Publisher: Elizabeth Hurd / Managing Director: Adrienne Proctor / Editor: Jillian Pritchard Ball

Excellent Production from Shakespeare in the Park with “The Comedy of Errors”


Jordan Nicholes as Dromio of Syracuse (right) and Tyler John Malinauskas as Dromio of Ephasus (left) eavesdrop on one another. Photo courtesy of Oklahoma Shakespeare in the Park

“The Comedy of Errors” is one of the bard’s most delightful and beloved comedies.  One of Shakespeare’s favorite humorous devices is mistaken identity and “The Comedy of Error’s has two sets of twins to confuse their fellows.  D. Lance Marsh directs the fun at Oklahoma Shakespeare in the Park in the Myriad Gardens through June 29, 2019.

Separated at birth, the twin sons of Aegean are both named Antipholus, one of Ephasus and one of Syracuse.  They each grew up with a child raised to be servants, Dromio of Ephasus and Dromio of Syracuse.  When Antipholus of Syracuse journeys to Ephasus in search of his brother bringing Dromio, he is unaware that his father, Aegeon is also there.  Although searching for his brother, Antipholus is not at all suspicious at the confusing things that happen as townspeople react to him as if they knew him.  He sends Dromio on an errand and when he sees Dromio of Ephasus return having taken care of another errand for a different Antipholos, he is perplexed, but never suspects he has, at last, found his twin.  Wife and friends are ultimately duped and angered as well as confused and thus “The Comedy of Errors” reigns hilarious until the two sets of bewildered brothers and the equally discombobulated friends and residents of Ephasus discover the amusing truth.

Leading the upsets are the antics of the Dromio twins.  Dromio of Ephasus is played by Tyler John Malinauskas and Dromio of Syracuse is played by Jordan Nicholes.  These two actors both have the rubber faces that are such an asset to comedic actors and they use their range of expressions to excellent effect.  Malinauskas dances athletically and Nicholes arches a brow each with perfect timing.  The slightly more reserved noble twins are Dustin Dale Barlow as Antipholus of Ephasus and Sam Pinson as Antipholus of Syracuse.  Barlow’s twin is slightly pompous and Pinson is a bit more easy-going in his approach to life, and the slight difference makes all the difference to the audience.  (Wives never seem to notice such things!)  They both have an expressive dismay of disappointment hearing of another Dromio failure.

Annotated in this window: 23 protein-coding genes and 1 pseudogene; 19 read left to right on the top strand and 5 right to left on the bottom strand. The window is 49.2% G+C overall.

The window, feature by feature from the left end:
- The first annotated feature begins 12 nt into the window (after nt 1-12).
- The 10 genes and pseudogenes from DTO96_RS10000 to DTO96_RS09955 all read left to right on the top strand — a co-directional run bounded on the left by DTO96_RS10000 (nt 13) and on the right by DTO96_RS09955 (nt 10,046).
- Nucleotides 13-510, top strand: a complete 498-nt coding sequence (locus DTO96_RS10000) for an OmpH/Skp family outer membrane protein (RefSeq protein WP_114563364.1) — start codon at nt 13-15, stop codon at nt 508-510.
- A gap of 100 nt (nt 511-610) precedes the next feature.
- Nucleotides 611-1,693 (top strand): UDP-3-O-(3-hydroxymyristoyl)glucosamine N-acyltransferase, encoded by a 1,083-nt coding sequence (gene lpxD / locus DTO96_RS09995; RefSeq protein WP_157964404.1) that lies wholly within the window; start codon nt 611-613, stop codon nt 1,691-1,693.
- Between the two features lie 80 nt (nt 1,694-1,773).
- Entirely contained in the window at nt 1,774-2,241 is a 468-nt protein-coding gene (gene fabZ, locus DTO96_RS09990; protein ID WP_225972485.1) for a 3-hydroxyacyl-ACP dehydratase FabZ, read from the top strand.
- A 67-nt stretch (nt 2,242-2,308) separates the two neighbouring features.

Rachel Ryan Nicholes as Adrianna dresses down sister Rachel Necessary as Lucianna in “The Comedy of Errors” Photo courtesy of OSP

The reactions of others as they fear they have been cheated, or lied to, simply by dealing with the wrong twin are where much of the hilarity lies.  The loving but rather bossy wife, Adrianna is played expertly by Rachel Ryan Nicholes, and the slightly shocked sister, Lucianna is another Rachel, Rachel Necessary, creating no puzzlement.  The two actresses are deviled by the tangling personalities and each of them displays a delightful anger that quickly departs for the happy final reveal.  Mark Johnson is, as usual, excellent as Duke Solinus, and fun as the Officer, and David Pasto is such a pitiful character as the unrecognized Aegeon that a great deal of delight adds to the show.  Additionally, Jenna Mazzoccoli and Alison Gregory Jones add a great deal to the characterizations.  Abby Bryan and Darius Freeman round out the extremely competent cast making “The Comedy of Errors” a joy to watch! 

Marsh’s inventiveness in direction is revealed in a quick glance from Freeman as the goldsmith fearful of losing both his money and jewelry, or the sudden, wise and sultry gaze of Mazzoccoli as the courtesan just as cleverly as the more defined characterizations of the leading cast members.  The scene design, costumes and overall technical simplicity of this production adds to the enjoyment. 

Shakespeare in the Park plays at Myriad Botanical Gardens in downtown Oklahoma City and the heat of the summer or the cold of the winter takes us to the indoor Paseo location.  August brings us Lauren Gunderson’s “The Book of Will” at 2920 Paseo.  Visit or call 405 235-3700 for tickets and information.



Mark Johnson as the exuberant Duke Solinus and cast of “The Comedy of Errors” Photo courtesy of OSP